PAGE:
Just a couple of kilometres west of El Bosque in the panoramic Sierra de Grazalema is the last inland Salinas in Cadiz province. Here a warm underground spring emerges from the ground. Its waters started in the Sierra and passed through rock impregnated with gypsum and soluble salts before bubbling up to the surface where it is collected. During the summer months of July and August this Salinas produces 500 tons of salt.
The story starts back in the Triassic period some 230 million years ago. At that time all the continents were joined together in one super continent called Pangea. The rest of the globe was ocean. One arm of the ocean, the Neo Tethys Sea, penetrated Pangea until it lapped the shores of what would, much later, become the province of Cadiz. The shoreline changed as the continents moved and the salt water penetrated layers of semi permeable marls and clays where the salts evaporated out. Over millenia this rock was covered with crustacean shells that in turn were covered by sedimentary material which was compressed to form mudstone and limestone. Pangea split up and eventually the continents we are familiar with today took shape. The mountains of the Sierra Grazalema and Los Alcornacales formed as the African tectonic plate pushed beneath the European plate. The limestone eroded as it was pushed up creating those fantastic karstic formations. Beneath the limestone was the semi permeable rock full of salt.
Rain water falls on the Sierras, passes through the soluble limestone and into the semi permeable rock where the salts within dissolve into the water. 600 metres below and a few kilometres west the salt laden water reaches the surface. The water is at a constant 25 degrees C and contains 28 grams of salt per litre plus some dissolved iron.
The springs were ‘discovered’ during the bronze age, about 3,000 years ago, but not exploited until the Phoenicians arrived on the shores of Andalucia. It was during this period that the first condensing pans were built using local stone. The method of salt extraction has not changed since.
The salt laden water is allowed to flow into the top pans. Once full the pans are sealed off using a simple sluice gate, normally made of tile. In the top pans the iron decants out. The water is allowed to flow into the lower pans becoming ever more saline as the water evaporates under the hot summer sun. Eventually a thick crust of salt forms on top of the water. This has to be harvested either at night or first thing in the morning before the water heats up again under the sun. Once the salt is harvested the pan is refilled with saline water and within a week he salt can once again be harvested by hand using picks, rakes and shovels whose design has not changed in 3000 years.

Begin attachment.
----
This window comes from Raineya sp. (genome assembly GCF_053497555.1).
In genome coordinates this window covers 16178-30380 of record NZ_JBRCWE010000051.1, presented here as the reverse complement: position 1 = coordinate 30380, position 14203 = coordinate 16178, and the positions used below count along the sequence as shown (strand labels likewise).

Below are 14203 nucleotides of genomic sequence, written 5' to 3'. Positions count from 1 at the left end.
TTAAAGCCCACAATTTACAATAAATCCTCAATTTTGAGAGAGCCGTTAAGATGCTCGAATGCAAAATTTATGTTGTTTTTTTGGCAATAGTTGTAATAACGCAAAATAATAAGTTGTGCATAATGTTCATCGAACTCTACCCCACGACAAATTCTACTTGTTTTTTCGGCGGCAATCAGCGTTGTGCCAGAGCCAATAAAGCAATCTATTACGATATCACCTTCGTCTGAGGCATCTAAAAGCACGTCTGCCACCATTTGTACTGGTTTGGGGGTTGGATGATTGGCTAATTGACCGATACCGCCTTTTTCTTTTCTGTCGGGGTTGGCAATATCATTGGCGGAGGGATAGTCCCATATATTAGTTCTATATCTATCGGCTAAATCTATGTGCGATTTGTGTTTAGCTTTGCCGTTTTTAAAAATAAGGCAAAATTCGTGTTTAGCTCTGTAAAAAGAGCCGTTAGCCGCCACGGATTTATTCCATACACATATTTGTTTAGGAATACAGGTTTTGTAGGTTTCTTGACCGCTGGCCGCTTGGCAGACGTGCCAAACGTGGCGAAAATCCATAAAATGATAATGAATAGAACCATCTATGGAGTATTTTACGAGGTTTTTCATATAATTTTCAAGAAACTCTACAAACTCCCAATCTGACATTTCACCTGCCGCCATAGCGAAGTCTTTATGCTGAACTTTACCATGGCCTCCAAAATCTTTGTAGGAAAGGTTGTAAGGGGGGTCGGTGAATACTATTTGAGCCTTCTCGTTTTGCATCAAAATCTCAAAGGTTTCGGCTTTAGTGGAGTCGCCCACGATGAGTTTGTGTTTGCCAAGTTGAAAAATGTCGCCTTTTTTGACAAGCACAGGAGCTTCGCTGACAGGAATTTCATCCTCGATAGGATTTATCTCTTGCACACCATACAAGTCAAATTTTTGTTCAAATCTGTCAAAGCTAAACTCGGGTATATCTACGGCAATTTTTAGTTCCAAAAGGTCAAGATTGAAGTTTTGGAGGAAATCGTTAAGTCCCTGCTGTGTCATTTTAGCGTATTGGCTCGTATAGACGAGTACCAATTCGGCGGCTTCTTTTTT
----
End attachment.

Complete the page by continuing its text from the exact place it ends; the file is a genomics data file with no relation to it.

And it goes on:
When the Romans arrived they immediately realized the value of the Salinas and extended them. They built a town, Iptuci, on a nearby hill that became prosperous enough, through the sale of salt, to have its own mint. Sadly little remains of Iptuci but the Salinas has been producing salt ever since and the product is exported all over the world.
Three types of salt are extracted. The flowers of salt is the finest and purest culinary salt. This forms on the surface and has to be collected very carefully in the mornings. By the afternoon the flowers are forming scales which fall to the bottom and form grains. This salt is used when cooking meat and fish and as a garnish. Finally the grains form pyramids that are used as culinary decorations.
A beautiful by product is the salt crystal cushions that grow at the edges of the pans and on any material immersed into the pans.
The Salinas Romanas Iptuci is open Monday to Sunday from 10am. Tours can be arranged by telephoning 639 467 512.
Take the A372 road out of El Bosque, signposted Arcos de la Frontera.
In 2 kilometres there is a road on the left signposted Algar. Stay on the A372
1.2 kilometres further there is an unsignposted track on the left. Turn left. The salinas entrance is 600 metres down this track.